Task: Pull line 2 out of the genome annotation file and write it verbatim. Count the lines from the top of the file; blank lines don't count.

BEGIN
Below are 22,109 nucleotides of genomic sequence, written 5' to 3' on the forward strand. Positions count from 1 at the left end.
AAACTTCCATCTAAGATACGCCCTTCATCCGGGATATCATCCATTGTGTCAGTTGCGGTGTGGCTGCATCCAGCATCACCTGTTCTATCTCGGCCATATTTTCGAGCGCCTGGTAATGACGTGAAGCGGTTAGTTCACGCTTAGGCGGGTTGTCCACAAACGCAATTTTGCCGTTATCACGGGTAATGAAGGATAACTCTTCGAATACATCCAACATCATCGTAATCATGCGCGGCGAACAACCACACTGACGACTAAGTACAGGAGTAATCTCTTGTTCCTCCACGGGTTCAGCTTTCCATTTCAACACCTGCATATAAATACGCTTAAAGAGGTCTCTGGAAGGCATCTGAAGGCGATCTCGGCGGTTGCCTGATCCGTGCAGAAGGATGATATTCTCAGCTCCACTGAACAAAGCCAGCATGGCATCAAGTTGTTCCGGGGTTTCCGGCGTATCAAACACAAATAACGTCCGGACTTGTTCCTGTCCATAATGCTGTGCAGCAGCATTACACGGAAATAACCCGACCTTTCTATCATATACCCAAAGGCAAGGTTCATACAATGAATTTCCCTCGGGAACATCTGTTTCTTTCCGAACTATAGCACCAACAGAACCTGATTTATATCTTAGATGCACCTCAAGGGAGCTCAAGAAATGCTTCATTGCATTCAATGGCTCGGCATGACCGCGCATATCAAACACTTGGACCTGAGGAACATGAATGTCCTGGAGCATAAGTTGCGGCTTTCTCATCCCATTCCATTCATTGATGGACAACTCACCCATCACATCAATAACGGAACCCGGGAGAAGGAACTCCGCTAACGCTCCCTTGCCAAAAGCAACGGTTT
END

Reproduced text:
AAACTTCCATCTAAGATACGCCCTTCATCCGGGATATCATCCATTGTGTCAGTTGCGGTGTGGCTGCATCCAGCATCACCTGTTCTATCTCGGCCATATTTTCGAGCGCCTGGTAATGACGTGAAGCGGTTAGTTCACGCTTAGGCGGGTTGTCCACAAACGCAATTTTGCCGTTATCACGGGTAATGAAGGATAACTCTTCGAATACATCCAACATCATCGTAATCATGCGCGGCGAACAACCACACTGACGACTAAGTACAGGAGTAATCTCTTGTTCCTCCACGGGTTCAGCTTTCCATTTCAACACCTGCATATAAATACGCTTAAAGAGGTCTCTGGAAGGCATCTGAAGGCGATCTCGGCGGTTGCCTGATCCGTGCAGAAGGATGATATTCTCAGCTCCACTGAACAAAGCCAGCATGGCATCAAGTTGTTCCGGGGTTTCCGGCGTATCAAACACAAATAACGTCCGGACTTGTTCCTGTCCATAATGCTGTGCAGCAGCATTACACGGAAATAACCCGACCTTTCTATCATATACCCAAAGGCAAGGTTCATACAATGAATTTCCCTCGGGAACATCTGTTTCTTTCCGAACTATAGCACCAACAGAACCTGATTTATATCTTAGATGCACCTCAAGGGAGCTCAAGAAATGCTTCATTGCATTCAATGGCTCGGCATGACCGCGCATATCAAACACTTGGACCTGAGGAACATGAATGTCCTGGAGCATAAGTTGCGGCTTTCTCATCCCATTCCATTCATTGATGGACAACTCACCCATCACATCAATAACGGAACCCGGGAGAAGGAACTCCGCTAACGCTCCCTTGCCAAAAGCAACGGTTT